CEDAR RAPIDS — The leather chairs and fuzzy seats are always arranged in a circle in the green, windowless room where Judy Goldberg works.
Countless middle school students have brought their problems to her there.
A boy keeps pulling my hair, one girl told Goldberg, but doesn’t know I cry about it once I’m home from school. A rumor has grown so big, another said, that someone thinks I want to fight. How can I help my students understand, a teacher asked, how I feel when they refuse to listen in class?
Goldberg, a lawyer by trade, gathers the affected parties in her circle. They talk, one at a time, about what’s happened among them.
Goldberg facilitates, encouraging everyone to consider the other’s point of view. At the end, they reach a resolution — to think before teasing, to talk to each other instead of listening to gossip, to remember your teacher is a person, too — and sign a contract for good measure.
“The circles,” as teachers and students know them, have become commonplace at McKinley Middle School, where many students go home to neighborhoods with some of the highest crime rates in Cedar Rapids.
The practice is part of a larger effort at the school to emphasize restorative — rather than zero-tolerance — disciplinary methods, Associate Principal Justin Blietz said, and demonstrate to students that they’re wanted at McKinley.
“Students need to feel a sense of community and belonging in order to have a desire to want to resolve conflict,” said Blietz, who also is a co-founder of the Social Emotional Learning Alliance for Iowa.
Building that sense takes time and effort, he said, noting the school has been moving toward relationship-focused restorative practices since he and Principal Jason Martinez started at the school four years ago.
“We’re going to try to dig deeper and find out what’s driving the behavior, not just address the symptoms,” he said. “Upfront, that takes more time, which is a little hard and scary for people — for teachers, and administrators, and anybody who deals with students, who are already stressed and hard on finding time.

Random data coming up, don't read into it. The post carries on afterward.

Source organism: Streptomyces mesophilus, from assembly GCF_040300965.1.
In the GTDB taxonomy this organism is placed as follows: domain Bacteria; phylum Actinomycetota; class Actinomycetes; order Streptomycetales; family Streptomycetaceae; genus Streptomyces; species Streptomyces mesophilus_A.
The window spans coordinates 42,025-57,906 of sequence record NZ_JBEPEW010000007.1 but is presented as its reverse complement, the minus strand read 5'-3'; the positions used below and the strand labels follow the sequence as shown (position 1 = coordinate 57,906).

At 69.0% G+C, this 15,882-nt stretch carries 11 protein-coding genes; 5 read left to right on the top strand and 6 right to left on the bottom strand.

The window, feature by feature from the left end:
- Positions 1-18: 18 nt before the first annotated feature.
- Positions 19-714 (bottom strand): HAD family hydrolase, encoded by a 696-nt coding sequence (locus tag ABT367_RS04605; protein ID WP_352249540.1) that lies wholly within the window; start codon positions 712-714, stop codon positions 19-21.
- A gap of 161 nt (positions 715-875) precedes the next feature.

“But what we believe is, that time upfront will decrease the amount of behaviors in the future.”
It’s the belief of Goldberg as well, who has facilitated the Youth Peace Project at McKinley for two school years. The project, an outgrowth of the Kids First Law Center, started as a response to a conflict that ended with a 15-year-old gunned down just a mile north of the middle school.
Many McKinley students live in Cedar Rapids’ high-crime neighborhoods
In 2015, the Kids First Law Center primarily provided legal representation to children through their parents’ divorce and custody proceedings.
After a 14-year-old shot and killed Aaron Richardson, Executive Director Jenny Schulz said lawyers with the nonprofit center started looking for something more.
“It was a shooting involving two ninth-graders, in a city park, in a residential neighborhood,” Schulz recalled. “That’s not what we know as Cedar Rapids, and it’s not what we want our city to be.”
In McKinley’s attendance zone — which includes Wellington Heights, where the Cedar Rapids Police Community Action Team has focused its efforts — a Gazette analysis of police records from November 2018 to November 2019 show dozens of assault arrests, with a handful of them involving use or display of a deadly weapon.
* Scroll to the bottom of this article for a searchable and scanable database of crime incidents in Cedar Rapids between Nov. 1, 2018 and Oct. 31, 2019. Selected crime data include assaults, burglaries, robberies, arson, murder and attempted murder.
Among youth in the area, Schulz said, “If we can intervene early enough in disputes and prevent them from growing to the point that they become violent, that’s what we want to do.”
Several similar arrests have been made in neighborhoods zoned for other centrally located Cedar Rapids Community School District middle schools, including Franklin, Wilson and Roosevelt. But the Youth Peace Project, after operating for a year at Wilson, rooted itself at McKinley because of it and the school’s shared disciplinary philosophy.